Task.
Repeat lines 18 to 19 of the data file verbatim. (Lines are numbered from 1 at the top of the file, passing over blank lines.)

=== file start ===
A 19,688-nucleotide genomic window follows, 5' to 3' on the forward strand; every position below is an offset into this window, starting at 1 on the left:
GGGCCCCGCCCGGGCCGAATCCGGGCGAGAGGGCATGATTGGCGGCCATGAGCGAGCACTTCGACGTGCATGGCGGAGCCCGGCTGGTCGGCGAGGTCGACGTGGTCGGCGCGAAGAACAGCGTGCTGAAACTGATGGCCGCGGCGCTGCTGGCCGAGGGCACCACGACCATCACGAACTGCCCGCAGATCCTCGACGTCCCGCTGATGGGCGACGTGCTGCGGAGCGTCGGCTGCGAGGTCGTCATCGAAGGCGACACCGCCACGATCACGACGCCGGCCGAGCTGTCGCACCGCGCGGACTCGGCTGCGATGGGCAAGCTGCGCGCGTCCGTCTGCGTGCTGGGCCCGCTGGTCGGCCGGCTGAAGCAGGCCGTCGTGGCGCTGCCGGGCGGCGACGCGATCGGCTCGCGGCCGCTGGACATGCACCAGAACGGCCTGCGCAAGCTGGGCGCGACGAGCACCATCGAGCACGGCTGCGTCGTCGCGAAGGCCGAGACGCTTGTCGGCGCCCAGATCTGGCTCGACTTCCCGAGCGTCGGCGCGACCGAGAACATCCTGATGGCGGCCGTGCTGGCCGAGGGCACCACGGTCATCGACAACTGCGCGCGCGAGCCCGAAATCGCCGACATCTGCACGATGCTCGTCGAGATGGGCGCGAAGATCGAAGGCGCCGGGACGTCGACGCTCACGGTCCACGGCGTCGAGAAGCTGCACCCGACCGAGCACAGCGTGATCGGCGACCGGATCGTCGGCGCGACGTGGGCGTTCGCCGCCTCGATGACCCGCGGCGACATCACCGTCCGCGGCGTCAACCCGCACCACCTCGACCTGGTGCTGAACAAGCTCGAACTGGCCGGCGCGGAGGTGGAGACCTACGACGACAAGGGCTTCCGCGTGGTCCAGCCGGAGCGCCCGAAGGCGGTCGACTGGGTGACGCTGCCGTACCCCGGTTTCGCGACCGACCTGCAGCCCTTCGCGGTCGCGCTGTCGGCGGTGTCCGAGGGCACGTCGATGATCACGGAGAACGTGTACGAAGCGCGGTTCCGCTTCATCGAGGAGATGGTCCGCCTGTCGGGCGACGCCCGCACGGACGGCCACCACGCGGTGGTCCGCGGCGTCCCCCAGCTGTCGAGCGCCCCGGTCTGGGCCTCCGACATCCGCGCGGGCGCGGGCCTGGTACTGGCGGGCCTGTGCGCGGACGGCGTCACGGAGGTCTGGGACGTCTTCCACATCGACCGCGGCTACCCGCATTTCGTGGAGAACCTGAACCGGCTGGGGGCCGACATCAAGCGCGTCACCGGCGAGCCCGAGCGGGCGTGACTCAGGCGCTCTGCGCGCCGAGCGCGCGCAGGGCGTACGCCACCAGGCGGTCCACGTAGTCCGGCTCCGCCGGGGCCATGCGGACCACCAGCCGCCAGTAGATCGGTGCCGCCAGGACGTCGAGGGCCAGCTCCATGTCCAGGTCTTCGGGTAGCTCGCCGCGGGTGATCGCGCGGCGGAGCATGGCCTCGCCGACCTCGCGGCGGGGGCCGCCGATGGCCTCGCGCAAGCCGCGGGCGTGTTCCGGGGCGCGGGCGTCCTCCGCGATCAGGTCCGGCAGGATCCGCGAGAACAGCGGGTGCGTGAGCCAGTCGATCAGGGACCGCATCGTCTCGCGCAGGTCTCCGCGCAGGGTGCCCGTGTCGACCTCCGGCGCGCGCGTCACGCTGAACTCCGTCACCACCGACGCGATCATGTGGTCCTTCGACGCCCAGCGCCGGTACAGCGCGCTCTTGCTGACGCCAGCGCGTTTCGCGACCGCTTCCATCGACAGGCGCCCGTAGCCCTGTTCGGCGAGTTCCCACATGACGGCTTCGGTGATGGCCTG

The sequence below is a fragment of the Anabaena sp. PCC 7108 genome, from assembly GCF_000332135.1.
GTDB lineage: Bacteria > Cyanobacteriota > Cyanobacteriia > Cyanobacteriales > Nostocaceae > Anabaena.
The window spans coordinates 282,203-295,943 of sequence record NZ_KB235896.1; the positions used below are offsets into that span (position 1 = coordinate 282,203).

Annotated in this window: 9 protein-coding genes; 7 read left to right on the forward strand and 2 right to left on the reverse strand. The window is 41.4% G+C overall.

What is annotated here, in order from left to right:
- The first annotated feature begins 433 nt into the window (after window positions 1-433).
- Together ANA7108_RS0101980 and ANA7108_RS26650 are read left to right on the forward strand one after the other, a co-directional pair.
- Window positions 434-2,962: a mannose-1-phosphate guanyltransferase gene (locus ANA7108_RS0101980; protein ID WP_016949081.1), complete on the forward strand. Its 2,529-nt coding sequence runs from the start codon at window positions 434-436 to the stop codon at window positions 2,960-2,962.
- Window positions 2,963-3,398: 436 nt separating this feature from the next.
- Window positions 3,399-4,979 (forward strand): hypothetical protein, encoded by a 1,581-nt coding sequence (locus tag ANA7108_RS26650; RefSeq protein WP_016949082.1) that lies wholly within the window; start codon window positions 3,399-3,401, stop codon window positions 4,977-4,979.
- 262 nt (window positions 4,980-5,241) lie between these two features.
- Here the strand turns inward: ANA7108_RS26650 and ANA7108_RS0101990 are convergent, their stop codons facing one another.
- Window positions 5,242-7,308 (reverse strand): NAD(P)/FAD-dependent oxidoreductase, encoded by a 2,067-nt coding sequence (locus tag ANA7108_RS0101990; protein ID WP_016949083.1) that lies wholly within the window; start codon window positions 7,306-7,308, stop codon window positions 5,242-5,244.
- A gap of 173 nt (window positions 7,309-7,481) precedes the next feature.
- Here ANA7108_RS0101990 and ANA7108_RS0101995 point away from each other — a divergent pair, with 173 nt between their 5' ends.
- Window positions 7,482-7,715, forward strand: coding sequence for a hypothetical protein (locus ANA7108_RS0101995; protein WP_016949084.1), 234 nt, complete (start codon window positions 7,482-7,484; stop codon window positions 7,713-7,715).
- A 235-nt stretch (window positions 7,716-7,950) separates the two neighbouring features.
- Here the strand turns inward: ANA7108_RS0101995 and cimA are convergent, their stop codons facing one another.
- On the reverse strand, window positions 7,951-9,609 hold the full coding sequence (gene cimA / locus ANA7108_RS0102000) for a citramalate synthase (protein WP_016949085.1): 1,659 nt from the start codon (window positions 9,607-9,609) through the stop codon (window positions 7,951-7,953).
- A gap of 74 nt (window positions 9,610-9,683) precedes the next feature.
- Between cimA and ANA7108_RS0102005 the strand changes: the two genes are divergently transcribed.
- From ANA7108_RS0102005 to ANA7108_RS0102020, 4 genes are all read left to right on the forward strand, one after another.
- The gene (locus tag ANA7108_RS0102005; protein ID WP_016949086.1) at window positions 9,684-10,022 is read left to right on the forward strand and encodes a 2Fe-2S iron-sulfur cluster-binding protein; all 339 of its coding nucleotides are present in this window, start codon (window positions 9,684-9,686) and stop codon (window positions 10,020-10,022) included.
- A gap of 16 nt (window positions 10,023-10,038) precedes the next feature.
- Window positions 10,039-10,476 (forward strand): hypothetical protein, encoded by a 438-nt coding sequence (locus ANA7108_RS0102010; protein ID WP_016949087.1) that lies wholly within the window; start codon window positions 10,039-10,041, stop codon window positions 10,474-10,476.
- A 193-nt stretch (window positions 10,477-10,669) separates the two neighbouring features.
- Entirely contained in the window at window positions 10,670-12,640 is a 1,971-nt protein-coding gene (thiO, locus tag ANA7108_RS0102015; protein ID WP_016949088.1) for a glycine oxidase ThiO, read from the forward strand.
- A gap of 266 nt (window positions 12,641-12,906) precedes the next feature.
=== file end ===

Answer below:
- Window positions 7,482-7,715, forward strand: coding sequence for a hypothetical protein (locus ANA7108_RS0101995; protein WP_016949084.1), 234 nt, complete (start codon window positions 7,482-7,484; stop codon window positions 7,713-7,715).
- A 235-nt stretch (window positions 7,716-7,950) separates the two neighbouring features.